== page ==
The Mafia in the United States

The American Mafia, an Italian-American organized-crime network with operations in cities across the United States, particularly New York and Chicago, rose to power through its success in the illicit liquor trade during the 1920s Prohibition era. After Prohibition, the Mafia moved into other criminal ventures, from drug trafficking to illegal gambling, while also infiltrating labor unions and legitimate businesses such as construction and New York’s garment industry. The Mafia’s violent crimes, secret rituals and notorious characters such as Al Capone and John Gotti have fascinated the public and become a part of popular culture. During the latter part of the 20th century, the government used anti-racketeering laws to convict high-ranking mobsters and weaken the Mafia. However, it remains in business today.
Immigration and Prohibition
During the late 19th century and early 20th century, waves of Italians, mostly farmers, craftsmen and unskilled laborers, flocked to America in search of better economic opportunities. In New York City alone, the number of Italians soared from 20,000 to 250,000 between 1880 and 1890, and by 1910, that number had jumped to 500,000 immigrants and first-generation Italian Americans, or one-tenth of the city’s population, according to historian Thomas Repetto. The majority of these immigrants were law-abiding, but, as with most large groups of people, some were criminals who formed neighborhood gangs, often preying on those in their own communities.
During the 1920s Prohibition era, when the 18th Amendment to the U.S. Constitution banned the sale, manufacture and transportation of alcoholic beverages, Italian-American gangs (along with other ethnic gangs) entered the booming bootleg liquor business and transformed themselves into sophisticated criminal enterprises, skilled at smuggling, money laundering and bribing police and other public officials. During this time, the Sicilian Mafia in Italy, which had flourished since at least the mid-19th century, was under attack from the Fascist regime of Benito Mussolini (1883-1945). Some Sicilian Mafiosi escaped to the United States, where they got involved in bootlegging and became part of the burgeoning American Mafia. The Mafia in the U.S. and Sicily were separate entities, although the Americans adopted some Italian traditions, including omerta, an all-important code of conduct and secrecy that forbid any cooperation with government authorities.
The American Mafia Gets Organized
In the late 1920s, a bloody power struggle known as the Castellammarese War broke out between New York City’s two biggest Italian-American criminal gangs. In 1931, after the faction led by Sicilian-born crime boss Salvatore Maranzano (1886-1931) came out on top, he crowned himself the “capo di tutti capi,” or boss of all bosses, in New York. Unhappy with Maranzano’s power grab, a rising mobster named Lucky Luciano (1897-1962) had him murdered that same year. Luciano then masterminded the formation of a central organization called the Commission to serve as a sort of national board of directors for the American Mafia, which by then consisted of at least 20 crime families across the country. New York, which had become America’s organized-crime capital, had been divided into five main Mafia families; everywhere else the Mafia operated, there was just one crime family per city. The Commission’s role was to set policies and mediate disagreements among the families. Each of the five New York families received a vote on the Commission when it was established, while the heads of the families in Chicago and Buffalo also got one vote each.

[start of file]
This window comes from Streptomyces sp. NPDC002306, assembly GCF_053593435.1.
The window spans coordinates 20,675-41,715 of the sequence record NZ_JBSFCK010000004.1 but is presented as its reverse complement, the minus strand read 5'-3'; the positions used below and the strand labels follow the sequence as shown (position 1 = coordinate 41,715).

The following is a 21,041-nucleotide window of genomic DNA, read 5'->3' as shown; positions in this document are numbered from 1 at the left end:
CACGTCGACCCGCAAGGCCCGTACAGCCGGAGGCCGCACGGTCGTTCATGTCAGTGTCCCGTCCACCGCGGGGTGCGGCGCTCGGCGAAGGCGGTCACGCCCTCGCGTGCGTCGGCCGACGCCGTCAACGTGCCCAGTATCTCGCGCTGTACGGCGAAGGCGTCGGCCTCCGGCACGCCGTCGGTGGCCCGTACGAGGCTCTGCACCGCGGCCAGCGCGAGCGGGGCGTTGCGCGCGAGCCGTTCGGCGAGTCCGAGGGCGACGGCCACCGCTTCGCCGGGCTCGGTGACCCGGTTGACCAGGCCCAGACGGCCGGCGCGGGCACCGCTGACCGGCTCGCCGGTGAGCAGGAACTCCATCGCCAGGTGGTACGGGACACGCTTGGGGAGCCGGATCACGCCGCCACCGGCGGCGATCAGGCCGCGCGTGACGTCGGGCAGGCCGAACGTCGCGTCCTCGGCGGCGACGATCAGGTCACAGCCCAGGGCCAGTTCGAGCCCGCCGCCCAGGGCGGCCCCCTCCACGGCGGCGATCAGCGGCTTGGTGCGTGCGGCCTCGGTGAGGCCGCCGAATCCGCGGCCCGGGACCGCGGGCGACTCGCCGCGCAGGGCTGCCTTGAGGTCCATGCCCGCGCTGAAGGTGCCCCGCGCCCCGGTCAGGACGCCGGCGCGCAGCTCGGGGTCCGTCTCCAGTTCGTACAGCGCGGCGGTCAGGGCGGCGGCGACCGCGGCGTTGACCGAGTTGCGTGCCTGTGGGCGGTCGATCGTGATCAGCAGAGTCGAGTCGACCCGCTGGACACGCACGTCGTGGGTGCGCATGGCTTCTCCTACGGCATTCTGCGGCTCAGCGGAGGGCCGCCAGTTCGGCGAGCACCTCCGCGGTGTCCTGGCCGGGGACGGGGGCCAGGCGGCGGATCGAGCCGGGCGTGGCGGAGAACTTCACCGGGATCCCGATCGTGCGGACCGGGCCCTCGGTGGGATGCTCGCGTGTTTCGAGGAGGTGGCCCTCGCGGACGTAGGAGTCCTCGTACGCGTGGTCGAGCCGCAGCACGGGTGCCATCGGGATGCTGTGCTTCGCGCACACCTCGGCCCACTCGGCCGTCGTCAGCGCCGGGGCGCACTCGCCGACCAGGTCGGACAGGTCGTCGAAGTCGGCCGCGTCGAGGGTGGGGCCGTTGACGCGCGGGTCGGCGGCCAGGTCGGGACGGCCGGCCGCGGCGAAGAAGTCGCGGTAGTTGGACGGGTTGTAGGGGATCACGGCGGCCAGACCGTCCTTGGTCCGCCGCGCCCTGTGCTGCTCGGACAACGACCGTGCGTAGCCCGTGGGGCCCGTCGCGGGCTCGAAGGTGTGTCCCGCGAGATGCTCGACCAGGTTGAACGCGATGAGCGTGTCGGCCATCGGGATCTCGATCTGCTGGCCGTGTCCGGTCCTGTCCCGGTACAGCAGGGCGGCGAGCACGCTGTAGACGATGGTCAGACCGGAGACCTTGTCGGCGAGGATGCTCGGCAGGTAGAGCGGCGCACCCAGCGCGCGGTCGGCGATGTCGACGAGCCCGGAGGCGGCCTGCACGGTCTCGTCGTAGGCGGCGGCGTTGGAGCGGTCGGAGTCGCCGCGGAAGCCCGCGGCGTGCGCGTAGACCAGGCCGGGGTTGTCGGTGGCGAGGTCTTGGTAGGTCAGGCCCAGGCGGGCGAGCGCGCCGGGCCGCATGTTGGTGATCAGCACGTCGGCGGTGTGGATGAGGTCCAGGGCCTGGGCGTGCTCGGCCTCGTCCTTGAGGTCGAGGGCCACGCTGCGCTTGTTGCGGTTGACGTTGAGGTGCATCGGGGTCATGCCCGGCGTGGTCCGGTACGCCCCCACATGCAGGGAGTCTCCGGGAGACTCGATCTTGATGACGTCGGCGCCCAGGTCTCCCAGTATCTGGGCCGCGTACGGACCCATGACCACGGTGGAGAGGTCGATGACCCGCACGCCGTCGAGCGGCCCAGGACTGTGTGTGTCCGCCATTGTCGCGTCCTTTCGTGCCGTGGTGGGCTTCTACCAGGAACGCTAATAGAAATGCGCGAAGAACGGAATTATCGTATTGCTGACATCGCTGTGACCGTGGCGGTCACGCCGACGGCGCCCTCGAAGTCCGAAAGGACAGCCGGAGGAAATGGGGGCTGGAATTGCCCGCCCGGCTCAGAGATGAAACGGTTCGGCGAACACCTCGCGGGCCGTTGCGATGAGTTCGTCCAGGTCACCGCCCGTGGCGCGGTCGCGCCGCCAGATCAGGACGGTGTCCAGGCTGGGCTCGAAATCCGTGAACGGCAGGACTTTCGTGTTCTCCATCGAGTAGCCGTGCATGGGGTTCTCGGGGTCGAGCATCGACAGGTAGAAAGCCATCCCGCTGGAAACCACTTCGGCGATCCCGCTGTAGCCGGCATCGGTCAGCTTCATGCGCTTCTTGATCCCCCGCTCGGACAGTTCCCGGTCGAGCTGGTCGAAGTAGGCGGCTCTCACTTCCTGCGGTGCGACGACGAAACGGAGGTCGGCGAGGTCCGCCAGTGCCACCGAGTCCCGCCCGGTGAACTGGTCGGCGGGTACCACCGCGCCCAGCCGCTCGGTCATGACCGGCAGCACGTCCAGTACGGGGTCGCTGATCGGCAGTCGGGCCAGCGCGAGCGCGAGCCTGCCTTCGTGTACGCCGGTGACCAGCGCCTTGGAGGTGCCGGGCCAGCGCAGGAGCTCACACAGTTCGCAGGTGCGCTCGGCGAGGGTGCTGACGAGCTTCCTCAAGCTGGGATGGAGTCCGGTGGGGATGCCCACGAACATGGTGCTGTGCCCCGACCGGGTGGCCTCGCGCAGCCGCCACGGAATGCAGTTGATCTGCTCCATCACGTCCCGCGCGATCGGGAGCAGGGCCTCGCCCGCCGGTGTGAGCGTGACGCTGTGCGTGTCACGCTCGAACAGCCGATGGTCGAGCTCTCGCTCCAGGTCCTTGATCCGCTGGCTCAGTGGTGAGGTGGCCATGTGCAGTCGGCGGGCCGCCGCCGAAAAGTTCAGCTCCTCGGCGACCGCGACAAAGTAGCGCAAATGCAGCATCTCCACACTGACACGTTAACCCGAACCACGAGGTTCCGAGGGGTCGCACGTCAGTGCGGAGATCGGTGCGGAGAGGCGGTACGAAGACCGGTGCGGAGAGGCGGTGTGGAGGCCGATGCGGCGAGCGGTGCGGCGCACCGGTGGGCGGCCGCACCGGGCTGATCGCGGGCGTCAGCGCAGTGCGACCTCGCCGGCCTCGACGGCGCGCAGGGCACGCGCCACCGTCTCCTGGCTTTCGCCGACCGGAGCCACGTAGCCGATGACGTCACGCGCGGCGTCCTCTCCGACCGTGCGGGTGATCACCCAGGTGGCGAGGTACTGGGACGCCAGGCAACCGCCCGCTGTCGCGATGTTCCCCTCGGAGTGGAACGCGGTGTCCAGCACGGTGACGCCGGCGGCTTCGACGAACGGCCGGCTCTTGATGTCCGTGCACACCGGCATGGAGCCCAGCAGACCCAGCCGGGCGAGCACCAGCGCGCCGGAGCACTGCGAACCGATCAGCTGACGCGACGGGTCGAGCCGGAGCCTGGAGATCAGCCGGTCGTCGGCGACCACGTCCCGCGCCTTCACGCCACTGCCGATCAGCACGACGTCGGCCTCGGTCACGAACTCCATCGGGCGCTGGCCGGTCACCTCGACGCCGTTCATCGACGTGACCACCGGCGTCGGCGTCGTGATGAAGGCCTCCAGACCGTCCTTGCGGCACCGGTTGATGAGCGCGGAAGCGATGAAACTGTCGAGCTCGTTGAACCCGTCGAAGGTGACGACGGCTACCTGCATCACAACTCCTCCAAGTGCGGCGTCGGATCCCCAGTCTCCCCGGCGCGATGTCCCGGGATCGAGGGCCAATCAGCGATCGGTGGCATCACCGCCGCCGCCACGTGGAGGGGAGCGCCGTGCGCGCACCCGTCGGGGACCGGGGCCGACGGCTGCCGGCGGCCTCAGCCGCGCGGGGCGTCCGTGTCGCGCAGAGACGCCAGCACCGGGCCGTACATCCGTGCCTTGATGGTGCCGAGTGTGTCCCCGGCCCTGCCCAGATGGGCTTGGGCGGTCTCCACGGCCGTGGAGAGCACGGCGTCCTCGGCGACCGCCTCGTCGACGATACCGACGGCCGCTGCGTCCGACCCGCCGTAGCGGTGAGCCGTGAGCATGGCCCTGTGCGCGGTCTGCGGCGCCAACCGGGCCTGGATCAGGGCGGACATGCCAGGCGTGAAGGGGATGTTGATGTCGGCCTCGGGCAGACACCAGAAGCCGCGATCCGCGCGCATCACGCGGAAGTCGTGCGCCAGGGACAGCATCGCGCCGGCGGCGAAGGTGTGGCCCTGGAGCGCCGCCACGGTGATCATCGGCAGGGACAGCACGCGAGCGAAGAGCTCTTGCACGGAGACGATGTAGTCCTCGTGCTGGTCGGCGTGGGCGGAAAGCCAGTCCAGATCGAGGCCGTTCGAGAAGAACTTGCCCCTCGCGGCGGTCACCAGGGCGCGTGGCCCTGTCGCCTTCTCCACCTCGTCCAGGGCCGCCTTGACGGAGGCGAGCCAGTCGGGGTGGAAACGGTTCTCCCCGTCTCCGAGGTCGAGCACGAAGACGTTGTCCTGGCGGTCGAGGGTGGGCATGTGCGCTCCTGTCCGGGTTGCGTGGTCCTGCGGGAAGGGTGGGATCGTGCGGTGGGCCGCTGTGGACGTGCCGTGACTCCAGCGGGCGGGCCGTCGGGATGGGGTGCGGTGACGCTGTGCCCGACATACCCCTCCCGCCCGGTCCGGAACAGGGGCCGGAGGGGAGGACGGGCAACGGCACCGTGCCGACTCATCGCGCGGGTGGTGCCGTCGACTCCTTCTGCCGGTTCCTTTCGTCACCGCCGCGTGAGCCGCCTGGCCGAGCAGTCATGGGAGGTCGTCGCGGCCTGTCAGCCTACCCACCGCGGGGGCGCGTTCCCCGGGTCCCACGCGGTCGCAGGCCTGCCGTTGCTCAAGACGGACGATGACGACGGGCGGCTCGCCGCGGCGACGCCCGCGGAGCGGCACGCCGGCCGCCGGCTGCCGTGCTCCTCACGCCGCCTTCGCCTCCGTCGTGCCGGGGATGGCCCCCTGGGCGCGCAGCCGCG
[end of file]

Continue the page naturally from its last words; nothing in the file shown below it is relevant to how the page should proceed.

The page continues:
The U.S. Mafia: Hierarchy and Rituals
Typically, each American Mafia crime family was organized around a hierarchy headed by a boss, who ruled with unquestioned authority and received a cut of every money-making operation taken on by any member of his family. Second-in-command was the underboss and below him were the capos, or captains, who each controlled a crew of 10 or so soldiers (men who had been “made,” or inducted into the family). Each family also had a consigliere, who acted as an advisor and ombudsman. At the bottom of the chain were associates, people who worked for or did business with the family but weren’t full-fledged members.
Becoming an official member of a Mafia family traditionally involved an initiation ceremony in which a person performed such rituals as pricking his finger to draw blood and holding a burning picture of a patron saint while taking an oath of loyalty. Italian heritage was a prerequisite for every inductee (although some crime families required such lineage only from the father’s side) and men often, though not always, had to commit a murder before they could be made. Becoming a member of the Mafia was meant to be a lifetime commitment and each Mafiosi swore to obey omerta, the all-important code of loyalty and silence. Mafiosi were also expected to follow other rules, including never assaulting one another and never cheating with another member’s girlfriend or wife.